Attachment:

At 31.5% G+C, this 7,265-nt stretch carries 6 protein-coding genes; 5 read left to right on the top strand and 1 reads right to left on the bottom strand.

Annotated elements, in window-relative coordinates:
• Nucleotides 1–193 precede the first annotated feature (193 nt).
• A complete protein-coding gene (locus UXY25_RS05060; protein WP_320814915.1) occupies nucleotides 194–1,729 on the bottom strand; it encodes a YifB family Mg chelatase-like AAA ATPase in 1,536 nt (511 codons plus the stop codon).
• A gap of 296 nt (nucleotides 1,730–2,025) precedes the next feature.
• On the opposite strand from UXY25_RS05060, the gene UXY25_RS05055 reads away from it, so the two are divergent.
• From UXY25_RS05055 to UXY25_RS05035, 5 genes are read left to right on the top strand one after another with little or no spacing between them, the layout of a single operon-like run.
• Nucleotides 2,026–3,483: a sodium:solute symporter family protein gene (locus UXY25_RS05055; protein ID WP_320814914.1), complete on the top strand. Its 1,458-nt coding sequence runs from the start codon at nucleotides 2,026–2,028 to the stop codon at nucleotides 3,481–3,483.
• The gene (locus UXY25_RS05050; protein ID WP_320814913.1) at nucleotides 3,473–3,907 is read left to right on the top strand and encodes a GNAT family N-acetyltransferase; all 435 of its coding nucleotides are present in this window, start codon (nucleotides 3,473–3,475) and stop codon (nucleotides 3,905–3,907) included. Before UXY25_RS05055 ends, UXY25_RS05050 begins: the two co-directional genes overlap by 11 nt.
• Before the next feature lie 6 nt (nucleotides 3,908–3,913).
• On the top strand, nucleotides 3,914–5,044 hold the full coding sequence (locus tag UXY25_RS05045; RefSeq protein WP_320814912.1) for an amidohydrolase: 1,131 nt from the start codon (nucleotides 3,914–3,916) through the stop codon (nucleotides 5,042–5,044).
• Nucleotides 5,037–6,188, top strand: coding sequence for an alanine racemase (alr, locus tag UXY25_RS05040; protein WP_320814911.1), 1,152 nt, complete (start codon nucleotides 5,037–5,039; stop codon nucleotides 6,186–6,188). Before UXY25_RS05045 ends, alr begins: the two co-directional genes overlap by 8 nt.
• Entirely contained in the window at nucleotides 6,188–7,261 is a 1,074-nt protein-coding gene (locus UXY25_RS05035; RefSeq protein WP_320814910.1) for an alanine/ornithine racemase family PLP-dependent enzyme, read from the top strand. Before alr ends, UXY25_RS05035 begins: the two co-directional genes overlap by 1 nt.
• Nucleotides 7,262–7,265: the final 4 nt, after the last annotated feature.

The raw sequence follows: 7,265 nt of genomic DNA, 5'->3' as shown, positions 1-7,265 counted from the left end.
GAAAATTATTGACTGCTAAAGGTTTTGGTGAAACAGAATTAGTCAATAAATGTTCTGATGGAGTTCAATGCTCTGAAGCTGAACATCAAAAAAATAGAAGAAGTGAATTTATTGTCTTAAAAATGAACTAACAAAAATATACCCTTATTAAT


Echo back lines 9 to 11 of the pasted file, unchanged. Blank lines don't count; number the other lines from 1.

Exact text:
• The gene (locus UXY25_RS05050; protein ID WP_320814913.1) at nucleotides 3,473–3,907 is read left to right on the top strand and encodes a GNAT family N-acetyltransferase; all 435 of its coding nucleotides are present in this window, start codon (nucleotides 3,473–3,475) and stop codon (nucleotides 3,905–3,907) included. Before UXY25_RS05055 ends, UXY25_RS05050 begins: the two co-directional genes overlap by 11 nt.
• Before the next feature lie 6 nt (nucleotides 3,908–3,913).
• On the top strand, nucleotides 3,914–5,044 hold the full coding sequence (locus tag UXY25_RS05045; RefSeq protein WP_320814912.1) for an amidohydrolase: 1,131 nt from the start codon (nucleotides 3,914–3,916) through the stop codon (nucleotides 5,042–5,044).